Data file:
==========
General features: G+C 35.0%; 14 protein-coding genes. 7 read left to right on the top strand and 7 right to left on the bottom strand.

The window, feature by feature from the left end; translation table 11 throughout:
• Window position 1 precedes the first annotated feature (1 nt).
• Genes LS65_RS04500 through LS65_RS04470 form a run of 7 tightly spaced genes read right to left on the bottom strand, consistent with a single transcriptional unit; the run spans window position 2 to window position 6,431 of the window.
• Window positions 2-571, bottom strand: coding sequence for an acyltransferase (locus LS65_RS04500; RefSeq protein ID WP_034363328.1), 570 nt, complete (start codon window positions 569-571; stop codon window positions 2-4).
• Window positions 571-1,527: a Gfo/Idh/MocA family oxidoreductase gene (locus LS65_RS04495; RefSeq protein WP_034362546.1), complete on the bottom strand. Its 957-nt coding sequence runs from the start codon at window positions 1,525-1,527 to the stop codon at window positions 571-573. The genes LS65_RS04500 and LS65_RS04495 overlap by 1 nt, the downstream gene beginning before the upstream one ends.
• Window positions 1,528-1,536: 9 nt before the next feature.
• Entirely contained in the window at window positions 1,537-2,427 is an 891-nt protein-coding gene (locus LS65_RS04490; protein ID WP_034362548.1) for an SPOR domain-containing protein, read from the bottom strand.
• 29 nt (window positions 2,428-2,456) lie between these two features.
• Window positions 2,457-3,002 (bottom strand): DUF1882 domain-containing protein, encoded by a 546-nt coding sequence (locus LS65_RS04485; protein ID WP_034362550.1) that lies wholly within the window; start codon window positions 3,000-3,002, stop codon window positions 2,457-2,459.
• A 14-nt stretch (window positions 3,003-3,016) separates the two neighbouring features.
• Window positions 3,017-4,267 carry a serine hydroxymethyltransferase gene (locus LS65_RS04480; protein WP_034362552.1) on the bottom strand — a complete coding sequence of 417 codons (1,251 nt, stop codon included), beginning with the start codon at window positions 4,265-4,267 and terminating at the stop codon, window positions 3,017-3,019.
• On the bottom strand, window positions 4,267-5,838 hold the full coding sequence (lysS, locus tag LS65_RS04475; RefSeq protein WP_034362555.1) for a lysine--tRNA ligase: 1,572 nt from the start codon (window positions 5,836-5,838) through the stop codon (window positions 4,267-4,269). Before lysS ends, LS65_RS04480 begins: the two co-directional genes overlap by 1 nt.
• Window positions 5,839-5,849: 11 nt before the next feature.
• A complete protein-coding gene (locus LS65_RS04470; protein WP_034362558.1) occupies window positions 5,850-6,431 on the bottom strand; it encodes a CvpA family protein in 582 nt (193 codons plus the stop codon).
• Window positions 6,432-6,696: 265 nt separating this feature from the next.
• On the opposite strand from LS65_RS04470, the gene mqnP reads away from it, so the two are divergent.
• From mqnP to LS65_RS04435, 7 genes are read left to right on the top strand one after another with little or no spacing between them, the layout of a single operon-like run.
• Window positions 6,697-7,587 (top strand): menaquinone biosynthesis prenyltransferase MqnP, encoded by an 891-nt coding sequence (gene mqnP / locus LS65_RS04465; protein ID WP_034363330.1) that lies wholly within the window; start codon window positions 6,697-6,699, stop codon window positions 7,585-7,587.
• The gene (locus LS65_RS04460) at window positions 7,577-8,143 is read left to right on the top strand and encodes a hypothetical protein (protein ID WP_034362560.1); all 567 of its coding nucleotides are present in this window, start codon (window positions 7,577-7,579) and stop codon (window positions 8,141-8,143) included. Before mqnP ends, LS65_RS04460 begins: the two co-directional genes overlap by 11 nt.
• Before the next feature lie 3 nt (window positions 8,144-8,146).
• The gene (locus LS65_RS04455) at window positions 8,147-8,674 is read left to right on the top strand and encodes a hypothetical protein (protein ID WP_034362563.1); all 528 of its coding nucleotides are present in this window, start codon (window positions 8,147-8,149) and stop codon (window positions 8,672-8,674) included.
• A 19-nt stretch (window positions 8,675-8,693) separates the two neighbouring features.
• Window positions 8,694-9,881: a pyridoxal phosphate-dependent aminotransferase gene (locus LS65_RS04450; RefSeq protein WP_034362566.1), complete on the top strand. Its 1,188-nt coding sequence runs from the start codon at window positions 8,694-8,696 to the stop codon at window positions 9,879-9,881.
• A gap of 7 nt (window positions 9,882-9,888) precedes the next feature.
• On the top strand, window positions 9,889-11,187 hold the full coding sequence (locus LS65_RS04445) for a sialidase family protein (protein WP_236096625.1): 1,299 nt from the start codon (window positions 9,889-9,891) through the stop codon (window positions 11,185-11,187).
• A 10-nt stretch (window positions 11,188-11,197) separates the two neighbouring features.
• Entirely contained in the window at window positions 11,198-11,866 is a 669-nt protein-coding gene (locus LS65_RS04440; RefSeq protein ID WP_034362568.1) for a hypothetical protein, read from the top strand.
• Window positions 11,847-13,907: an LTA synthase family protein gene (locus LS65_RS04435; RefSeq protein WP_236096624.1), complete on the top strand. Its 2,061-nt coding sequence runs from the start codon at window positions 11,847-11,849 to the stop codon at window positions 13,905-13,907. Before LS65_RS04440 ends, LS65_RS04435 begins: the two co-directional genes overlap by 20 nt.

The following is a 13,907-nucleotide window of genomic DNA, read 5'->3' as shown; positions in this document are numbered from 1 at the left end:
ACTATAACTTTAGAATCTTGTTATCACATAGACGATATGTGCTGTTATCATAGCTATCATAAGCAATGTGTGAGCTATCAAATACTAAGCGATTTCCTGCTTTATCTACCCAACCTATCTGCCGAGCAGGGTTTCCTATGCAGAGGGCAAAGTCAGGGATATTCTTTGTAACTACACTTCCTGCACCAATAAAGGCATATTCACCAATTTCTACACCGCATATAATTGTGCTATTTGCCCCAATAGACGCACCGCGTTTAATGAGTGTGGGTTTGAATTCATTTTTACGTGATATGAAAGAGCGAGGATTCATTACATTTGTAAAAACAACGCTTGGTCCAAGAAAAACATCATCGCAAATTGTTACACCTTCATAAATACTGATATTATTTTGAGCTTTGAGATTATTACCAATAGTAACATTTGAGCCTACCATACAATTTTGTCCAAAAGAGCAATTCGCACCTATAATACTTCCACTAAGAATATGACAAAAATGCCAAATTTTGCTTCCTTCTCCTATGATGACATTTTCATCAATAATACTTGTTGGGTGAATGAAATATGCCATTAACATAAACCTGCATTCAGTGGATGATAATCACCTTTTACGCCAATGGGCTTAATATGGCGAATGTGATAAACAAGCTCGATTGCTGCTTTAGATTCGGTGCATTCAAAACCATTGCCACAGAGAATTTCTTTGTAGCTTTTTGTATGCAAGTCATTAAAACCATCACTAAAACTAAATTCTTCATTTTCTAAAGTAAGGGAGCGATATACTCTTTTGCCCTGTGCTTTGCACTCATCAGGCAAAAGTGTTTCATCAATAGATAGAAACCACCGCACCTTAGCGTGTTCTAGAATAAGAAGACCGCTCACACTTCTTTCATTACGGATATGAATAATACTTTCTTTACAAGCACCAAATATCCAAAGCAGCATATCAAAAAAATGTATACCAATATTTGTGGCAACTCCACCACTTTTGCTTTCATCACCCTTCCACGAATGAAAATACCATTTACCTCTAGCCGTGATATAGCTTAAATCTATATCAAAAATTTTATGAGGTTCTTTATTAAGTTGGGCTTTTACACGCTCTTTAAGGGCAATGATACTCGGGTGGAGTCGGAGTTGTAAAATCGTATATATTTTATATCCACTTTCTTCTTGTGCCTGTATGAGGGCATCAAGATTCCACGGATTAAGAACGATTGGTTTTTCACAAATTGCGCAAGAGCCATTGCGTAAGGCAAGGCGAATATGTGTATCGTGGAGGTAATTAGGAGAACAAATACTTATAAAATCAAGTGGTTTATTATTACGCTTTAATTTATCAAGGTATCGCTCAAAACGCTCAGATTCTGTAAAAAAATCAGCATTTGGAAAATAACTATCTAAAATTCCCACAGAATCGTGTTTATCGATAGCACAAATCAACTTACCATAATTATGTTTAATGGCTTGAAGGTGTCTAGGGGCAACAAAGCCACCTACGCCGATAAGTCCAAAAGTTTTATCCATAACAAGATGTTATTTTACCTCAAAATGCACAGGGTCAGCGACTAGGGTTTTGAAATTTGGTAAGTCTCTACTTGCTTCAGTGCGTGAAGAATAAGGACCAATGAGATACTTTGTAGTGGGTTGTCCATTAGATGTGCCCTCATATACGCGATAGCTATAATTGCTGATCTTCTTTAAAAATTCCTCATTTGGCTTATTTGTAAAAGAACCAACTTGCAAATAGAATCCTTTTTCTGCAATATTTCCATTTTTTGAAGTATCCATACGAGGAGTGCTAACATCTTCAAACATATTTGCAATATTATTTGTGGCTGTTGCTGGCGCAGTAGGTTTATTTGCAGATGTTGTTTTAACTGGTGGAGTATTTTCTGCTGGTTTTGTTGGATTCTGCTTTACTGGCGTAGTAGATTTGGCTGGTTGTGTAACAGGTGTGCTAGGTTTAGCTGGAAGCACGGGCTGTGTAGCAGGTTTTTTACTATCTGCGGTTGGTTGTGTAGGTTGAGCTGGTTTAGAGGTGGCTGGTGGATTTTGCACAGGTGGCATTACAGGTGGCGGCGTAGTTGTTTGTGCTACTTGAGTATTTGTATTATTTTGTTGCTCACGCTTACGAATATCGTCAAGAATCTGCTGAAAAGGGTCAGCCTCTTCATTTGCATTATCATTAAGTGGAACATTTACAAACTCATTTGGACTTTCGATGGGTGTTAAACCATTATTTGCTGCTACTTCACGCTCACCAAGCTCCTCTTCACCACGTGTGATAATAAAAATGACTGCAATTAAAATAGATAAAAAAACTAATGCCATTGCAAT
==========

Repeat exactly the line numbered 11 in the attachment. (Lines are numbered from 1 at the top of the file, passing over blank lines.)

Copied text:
• A 14-nt stretch (window positions 3,003-3,016) separates the two neighbouring features.